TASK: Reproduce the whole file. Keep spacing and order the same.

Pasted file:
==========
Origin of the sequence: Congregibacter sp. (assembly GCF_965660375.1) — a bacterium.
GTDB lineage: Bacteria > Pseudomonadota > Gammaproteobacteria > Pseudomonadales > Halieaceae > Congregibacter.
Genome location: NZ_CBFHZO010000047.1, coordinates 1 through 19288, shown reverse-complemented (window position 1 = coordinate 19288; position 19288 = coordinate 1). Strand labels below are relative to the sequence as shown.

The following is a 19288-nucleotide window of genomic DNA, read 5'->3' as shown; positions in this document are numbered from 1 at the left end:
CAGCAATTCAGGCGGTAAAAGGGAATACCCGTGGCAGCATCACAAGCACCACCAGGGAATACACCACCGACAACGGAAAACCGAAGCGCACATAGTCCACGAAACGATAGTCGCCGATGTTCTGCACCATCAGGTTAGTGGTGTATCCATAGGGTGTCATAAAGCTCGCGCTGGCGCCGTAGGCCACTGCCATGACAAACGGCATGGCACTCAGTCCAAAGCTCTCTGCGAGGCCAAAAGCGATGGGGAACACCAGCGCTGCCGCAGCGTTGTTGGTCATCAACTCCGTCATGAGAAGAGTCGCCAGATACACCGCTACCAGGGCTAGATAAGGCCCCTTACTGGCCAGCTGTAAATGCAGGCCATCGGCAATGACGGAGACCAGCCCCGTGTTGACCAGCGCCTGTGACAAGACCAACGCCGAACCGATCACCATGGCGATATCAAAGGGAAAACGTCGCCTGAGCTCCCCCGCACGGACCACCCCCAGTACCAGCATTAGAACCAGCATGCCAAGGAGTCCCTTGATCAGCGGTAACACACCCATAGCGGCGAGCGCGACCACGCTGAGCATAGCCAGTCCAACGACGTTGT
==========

Origin of the sequence: Congregibacter sp. (assembly GCF_965660375.1) — a bacterium.
GTDB lineage: Bacteria > Pseudomonadota > Gammaproteobacteria > Pseudomonadales > Halieaceae > Congregibacter.
Genome location: NZ_CBFHZO010000047.1, coordinates 1 through 19288, shown reverse-complemented (window position 1 = coordinate 19288; position 19288 = coordinate 1). Strand labels below are relative to the sequence as shown.

The following is a 19288-nucleotide window of genomic DNA, read 5'->3' as shown; positions in this document are numbered from 1 at the left end:
CAGCAATTCAGGCGGTAAAAGGGAATACCCGTGGCAGCATCACAAGCACCACCAGGGAATACACCACCGACAACGGAAAACCGAAGCGCACATAGTCCACGAAACGATAGTCGCCGATGTTCTGCACCATCAGGTTAGTGGTGTATCCATAGGGTGTCATAAAGCTCGCGCTGGCGCCGTAGGCCACTGCCATGACAAACGGCATGGCACTCAGTCCAAAGCTCTCTGCGAGGCCAAAAGCGATGGGGAACACCAGCGCTGCCGCAGCGTTGTTGGTCATCAACTCCGTCATGAGAAGAGTCGCCAGATACACCGCTACCAGGGCTAGATAAGGCCCCTTACTGGCCAGCTGTAAATGCAGGCCATCGGCAATGACGGAGACCAGCCCCGTGTTGACCAGCGCCTGTGACAAGACCAACGCCGAACCGATCACCATGGCGATATCAAAGGGAAAACGTCGCCTGAGCTCCCCCGCACGGACCACCCCCAGTACCAGCATTAGAACCAGCATGCCAAGGAGTCCCTTGATCAGCGGTAACACACCCATAGCGGCGAGCGCGACCACGCTGAGCATAGCCAGTCCAACGACGTTGT